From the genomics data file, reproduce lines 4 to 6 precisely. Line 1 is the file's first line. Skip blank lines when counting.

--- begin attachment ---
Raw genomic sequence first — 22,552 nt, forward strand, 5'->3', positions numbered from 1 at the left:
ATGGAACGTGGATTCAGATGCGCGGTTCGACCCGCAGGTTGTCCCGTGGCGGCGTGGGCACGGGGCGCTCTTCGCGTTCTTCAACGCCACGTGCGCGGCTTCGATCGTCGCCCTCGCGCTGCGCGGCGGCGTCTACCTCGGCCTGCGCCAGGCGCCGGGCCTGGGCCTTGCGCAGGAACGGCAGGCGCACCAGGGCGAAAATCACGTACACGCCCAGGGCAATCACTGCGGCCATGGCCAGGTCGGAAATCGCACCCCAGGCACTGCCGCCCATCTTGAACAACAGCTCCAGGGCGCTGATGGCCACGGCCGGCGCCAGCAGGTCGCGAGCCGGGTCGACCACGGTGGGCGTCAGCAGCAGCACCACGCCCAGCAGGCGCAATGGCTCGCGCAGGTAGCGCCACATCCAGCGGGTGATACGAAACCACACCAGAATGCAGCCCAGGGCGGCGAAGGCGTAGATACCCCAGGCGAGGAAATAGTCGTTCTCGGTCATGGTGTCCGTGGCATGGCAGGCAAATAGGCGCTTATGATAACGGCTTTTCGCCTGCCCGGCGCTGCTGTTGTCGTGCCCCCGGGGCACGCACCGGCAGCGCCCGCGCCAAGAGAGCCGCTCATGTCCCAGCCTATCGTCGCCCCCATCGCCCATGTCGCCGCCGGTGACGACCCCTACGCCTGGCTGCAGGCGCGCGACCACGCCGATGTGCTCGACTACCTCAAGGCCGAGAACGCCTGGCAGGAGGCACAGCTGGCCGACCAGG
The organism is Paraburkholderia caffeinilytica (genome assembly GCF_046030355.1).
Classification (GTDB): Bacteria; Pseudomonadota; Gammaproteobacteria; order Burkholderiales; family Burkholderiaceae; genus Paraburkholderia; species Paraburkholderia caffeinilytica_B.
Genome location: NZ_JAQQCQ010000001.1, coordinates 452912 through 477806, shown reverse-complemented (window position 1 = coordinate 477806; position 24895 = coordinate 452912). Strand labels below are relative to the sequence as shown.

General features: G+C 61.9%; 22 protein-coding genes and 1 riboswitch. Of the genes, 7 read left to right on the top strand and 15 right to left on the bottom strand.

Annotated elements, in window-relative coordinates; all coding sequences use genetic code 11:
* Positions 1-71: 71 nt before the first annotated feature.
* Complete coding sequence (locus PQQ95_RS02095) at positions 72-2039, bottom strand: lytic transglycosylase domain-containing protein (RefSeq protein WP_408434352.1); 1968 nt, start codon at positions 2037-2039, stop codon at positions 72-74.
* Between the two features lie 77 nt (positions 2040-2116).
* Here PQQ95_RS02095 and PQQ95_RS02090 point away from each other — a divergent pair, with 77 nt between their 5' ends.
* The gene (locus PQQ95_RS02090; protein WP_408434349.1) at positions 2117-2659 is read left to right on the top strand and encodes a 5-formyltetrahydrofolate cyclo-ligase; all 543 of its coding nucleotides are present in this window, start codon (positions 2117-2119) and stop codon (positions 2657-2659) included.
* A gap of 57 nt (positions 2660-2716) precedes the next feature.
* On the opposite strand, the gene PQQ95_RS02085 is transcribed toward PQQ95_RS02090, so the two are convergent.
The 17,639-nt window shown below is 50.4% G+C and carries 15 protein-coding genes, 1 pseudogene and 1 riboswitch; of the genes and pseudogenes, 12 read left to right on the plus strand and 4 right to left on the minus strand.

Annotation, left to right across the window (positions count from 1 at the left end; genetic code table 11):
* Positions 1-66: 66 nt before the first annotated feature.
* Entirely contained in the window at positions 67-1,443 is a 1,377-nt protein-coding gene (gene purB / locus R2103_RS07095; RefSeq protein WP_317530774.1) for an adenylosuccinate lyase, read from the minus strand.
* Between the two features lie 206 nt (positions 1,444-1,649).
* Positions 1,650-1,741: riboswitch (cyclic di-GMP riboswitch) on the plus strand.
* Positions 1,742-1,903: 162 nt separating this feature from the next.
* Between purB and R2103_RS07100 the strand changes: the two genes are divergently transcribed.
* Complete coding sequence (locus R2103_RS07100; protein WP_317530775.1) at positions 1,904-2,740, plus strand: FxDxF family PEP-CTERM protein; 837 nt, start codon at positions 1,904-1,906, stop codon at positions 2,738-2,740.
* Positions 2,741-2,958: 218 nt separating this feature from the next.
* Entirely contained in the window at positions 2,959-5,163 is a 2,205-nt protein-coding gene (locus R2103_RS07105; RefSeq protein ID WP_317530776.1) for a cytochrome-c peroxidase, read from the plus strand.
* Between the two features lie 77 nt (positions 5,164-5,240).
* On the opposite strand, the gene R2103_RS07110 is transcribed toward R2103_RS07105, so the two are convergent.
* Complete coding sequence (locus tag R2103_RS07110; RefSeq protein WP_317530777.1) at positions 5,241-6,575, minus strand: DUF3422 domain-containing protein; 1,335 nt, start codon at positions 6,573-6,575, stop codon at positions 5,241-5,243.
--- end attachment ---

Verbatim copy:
Classification (GTDB): Bacteria; Pseudomonadota; Gammaproteobacteria; order Burkholderiales; family Burkholderiaceae; genus Paraburkholderia; species Paraburkholderia caffeinilytica_B.
Genome location: NZ_JAQQCQ010000001.1, coordinates 452912 through 477806, shown reverse-complemented (window position 1 = coordinate 477806; position 24895 = coordinate 452912). Strand labels below are relative to the sequence as shown.

General features: G+C 61.9%; 22 protein-coding genes and 1 riboswitch. Of the genes, 7 read left to right on the top strand and 15 right to left on the bottom strand.